Adverb And Adjective

1 January 2017

An adverb is a modifying part of speech. It describes verbs, other adverbs, adjectives, and phrases. They are used to describe how, where, when, how often and why something happens. In Old and Middle English, the genitive case was productive, and adverbial genitives were commonplace. While Modern English does not fully retain the genitive case, it has left various relics, including a number of adverbial genitives. Some of these are now analyzed as ordinary adverbs, including the following: a. always (which originated from all way) b. fterwards, towards, and so on (from their counterparts in -ward, which historically were adjectives)

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A conjunctive adverb is an adverb that connects two clauses. Conjunctive adverbs show cause and effect, sequence, contrast, comparison, or other relationships e. g accordingly, additionally, almost, anyway, again, as a result, besides, certainly, comparatively, consequently, contrarily etc. The following rules are considered to be correct punctuation for conjunctive adverbs: * Use a semicolon or period before the conjunctive adverb to separate two independent clauses joined by a conjunctive adverb.

A conjunctive adverb is not strong enough to join two independent clauses without the aid of a semicolon. * Use a comma following the conjunctive adverb when it appears at the beginning of the second clause unless the adverb is one syllable. Like other adverbs, conjunctive adverbs may move around in the clause (or sentence) in which they appear. When they appear at the end of the clause, they are preceded by a comma. If they appear in the middle of the clause, they are normally enclosed in commas, though this rule is not absolute and is not always applied to very short clauses.

Examples: * He can leap tall buildings in a single bound; furthermore, Dwight Schrute is a hog. * He can leap tall buildings in a single bound. Furthermore, Dwight Schrute is a hog. * Bret enjoys video games; therefore, he is a crazy nerd. * Bret enjoys video games. He is a crazy nerd. * He went to the store; however, he did not buy anything. * He went to the store. He did not buy anything. * Stephanie lent me a barrel of pickled plums; consequently, she is my girlfriend. * Stephanie lent me a barrel of pickled plums.

She is consequently my friend. I sat down alongside Adam; henceforth, he sang. * Elaine wanted to high-five the friendly giant; consequently, she had to jump to reach him.  A prepositional adverb is a word – mainly a particle – which is very similar in its form to a preposition but functions as an adverb. Prepositional adverbs occur mainly in English, German and Dutch. Unlike real prepositions, they occur mainly at the end of a phrase and not before nouns. They also modify the verb, which a preposition does not. An example of a prepositional adverb in English is inside in He came inside.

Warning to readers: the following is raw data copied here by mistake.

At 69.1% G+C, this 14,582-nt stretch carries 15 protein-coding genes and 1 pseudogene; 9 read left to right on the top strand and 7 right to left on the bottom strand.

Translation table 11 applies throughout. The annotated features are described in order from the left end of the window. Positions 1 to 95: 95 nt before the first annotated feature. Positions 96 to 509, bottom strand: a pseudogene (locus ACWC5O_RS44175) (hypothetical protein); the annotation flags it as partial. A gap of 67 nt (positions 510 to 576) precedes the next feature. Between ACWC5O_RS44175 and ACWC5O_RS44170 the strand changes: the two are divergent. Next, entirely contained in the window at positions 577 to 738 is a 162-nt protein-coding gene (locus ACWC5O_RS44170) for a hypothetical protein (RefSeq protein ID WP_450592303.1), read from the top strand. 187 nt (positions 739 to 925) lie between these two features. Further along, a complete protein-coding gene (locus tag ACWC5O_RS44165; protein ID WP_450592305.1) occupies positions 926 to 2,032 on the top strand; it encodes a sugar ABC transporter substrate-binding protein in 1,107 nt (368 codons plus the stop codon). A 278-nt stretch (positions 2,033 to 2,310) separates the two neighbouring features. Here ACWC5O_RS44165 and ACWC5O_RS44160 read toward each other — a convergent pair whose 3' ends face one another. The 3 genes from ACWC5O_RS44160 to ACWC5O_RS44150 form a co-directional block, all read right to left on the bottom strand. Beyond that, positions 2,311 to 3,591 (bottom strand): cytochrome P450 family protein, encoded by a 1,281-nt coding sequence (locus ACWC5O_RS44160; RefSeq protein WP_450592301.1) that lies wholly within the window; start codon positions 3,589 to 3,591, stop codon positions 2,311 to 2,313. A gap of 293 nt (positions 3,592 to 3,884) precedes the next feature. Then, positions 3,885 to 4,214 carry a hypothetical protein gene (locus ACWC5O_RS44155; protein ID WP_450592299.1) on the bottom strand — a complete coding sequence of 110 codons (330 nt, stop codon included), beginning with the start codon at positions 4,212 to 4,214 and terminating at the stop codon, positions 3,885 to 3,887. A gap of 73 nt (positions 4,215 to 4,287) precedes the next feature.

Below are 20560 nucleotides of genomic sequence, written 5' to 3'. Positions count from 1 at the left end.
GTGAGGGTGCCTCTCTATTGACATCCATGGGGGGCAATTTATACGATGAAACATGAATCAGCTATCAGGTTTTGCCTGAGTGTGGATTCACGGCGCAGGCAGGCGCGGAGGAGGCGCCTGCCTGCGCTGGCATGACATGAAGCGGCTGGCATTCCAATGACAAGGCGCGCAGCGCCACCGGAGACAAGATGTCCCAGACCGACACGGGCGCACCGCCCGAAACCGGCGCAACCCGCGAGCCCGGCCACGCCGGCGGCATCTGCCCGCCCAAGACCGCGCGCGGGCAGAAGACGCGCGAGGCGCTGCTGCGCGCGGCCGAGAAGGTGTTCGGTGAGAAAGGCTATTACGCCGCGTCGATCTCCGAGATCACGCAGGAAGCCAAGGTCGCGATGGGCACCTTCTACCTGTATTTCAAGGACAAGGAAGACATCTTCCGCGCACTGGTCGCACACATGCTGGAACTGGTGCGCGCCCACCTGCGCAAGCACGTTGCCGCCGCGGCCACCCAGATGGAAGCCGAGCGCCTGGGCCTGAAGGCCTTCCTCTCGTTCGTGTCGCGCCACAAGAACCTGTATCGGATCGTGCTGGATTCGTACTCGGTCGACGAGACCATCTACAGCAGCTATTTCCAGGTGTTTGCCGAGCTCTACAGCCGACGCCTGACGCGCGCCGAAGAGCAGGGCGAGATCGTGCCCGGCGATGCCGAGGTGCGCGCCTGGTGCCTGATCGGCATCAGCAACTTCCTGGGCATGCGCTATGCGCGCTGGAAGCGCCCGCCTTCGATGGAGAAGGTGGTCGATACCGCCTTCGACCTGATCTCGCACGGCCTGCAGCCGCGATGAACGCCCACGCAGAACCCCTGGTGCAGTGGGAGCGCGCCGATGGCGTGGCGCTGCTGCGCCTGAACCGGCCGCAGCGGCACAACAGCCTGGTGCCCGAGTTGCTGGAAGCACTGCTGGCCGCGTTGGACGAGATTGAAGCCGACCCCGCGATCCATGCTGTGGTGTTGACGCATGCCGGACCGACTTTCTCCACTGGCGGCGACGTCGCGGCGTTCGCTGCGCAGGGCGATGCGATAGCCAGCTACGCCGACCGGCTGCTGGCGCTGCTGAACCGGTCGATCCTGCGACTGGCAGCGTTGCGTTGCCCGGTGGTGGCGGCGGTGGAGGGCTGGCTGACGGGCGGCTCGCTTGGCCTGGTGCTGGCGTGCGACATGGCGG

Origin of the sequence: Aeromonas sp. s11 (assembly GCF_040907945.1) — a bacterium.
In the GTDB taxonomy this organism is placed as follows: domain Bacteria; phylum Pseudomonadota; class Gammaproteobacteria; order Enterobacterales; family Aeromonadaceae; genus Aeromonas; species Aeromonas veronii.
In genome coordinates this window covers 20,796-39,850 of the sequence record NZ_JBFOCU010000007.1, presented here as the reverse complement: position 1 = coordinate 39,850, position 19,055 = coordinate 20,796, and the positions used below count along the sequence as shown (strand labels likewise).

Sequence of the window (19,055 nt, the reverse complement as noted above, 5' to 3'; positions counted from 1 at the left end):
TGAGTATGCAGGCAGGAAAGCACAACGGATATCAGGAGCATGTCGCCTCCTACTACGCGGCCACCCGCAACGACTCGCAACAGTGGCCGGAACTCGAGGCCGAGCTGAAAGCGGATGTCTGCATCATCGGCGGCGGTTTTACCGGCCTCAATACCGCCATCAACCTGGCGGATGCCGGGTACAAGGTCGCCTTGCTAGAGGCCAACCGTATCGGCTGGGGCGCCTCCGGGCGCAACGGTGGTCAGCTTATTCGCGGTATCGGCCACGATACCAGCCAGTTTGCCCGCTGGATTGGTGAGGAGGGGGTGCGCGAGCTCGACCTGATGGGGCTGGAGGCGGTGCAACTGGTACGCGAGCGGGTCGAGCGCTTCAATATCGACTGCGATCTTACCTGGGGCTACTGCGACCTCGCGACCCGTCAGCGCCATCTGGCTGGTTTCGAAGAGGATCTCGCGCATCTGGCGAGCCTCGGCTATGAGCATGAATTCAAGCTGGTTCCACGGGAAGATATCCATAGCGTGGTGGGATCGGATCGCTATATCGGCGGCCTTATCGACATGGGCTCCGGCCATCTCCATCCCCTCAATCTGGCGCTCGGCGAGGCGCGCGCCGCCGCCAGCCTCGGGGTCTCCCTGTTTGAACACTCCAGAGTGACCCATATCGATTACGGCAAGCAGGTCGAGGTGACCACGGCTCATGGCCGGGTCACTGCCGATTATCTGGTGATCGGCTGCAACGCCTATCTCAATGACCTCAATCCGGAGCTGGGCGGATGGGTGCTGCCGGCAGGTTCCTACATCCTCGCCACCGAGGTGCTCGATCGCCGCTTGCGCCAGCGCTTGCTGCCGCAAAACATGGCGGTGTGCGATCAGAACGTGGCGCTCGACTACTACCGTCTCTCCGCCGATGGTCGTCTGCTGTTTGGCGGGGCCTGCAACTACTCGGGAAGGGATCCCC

A verb combined with a prepositional adverb is called a phrasal verb only if the verb’s meaning is changed by the prepositional adverb. In English, there are lots of examples of this. For example, let can have many possible meanings depending on which prepositional adverb it is combined with (let down, let in, let off, let to etc. ) 4. PRONOMIAL: A pronominal adverb is a type of adverb occurring in a number of Germanic languages, formed in replacement of a preposition and a pronoun by turning the latter into a locative adverb and the former into a prepositional adverb and joining them in reverse order.

For example: * For that > therefore * In that > therein * By this > hereby * To this > hereto * In which > wherein In English, pronominal adverbs are most commonly encountered in literary registers or in legal usage. They are used frequently by lawyers and drafters of legal documents primarily as a way of avoiding the repetition of names of things in the document (or sometimes as a self-reference to the document itself). For this reason, pronominal adverbs are often seen as a type of legal jargon. The Adjective Recognize an adjective when you see one.

Adjectives describe nouns by answering one of these three questions: What kind is it? How many are there? Which one is it? An adjective can be a single word, a phrase, or a clause. Check out these examples: What kind is it? Dan decided that the fuzzy green bread would make an unappetizing sandwich. What kind of bread? Fuzzy and green! What kind of sandwich? Unappetizing! A friend with a fat wallet will never want for weekend shopping partners. What kind of friend? One with money to spend! A towel that is still warm from the dryer is more comforting than a hot fudge sundae. What kind of towel?

One right out of the dryer. How many are there? Seven hungry space aliens slithered into the diner and ordered two dozen vanilla milkshakes. How many hungry space aliens? Seven! The students, five freshmen and six sophomores, braved Dr. Ribley’s killer calculus exam. How many students? Eleven! The disorganized pile of books, which contained seventeen overdue volumes from the library and five unread class texts, blocked the doorway in Eli’s dorm room. How many books? Twenty-two! Which one is it? The most unhealthy item from the cafeteria is the steak sub, which will slime your hands with grease.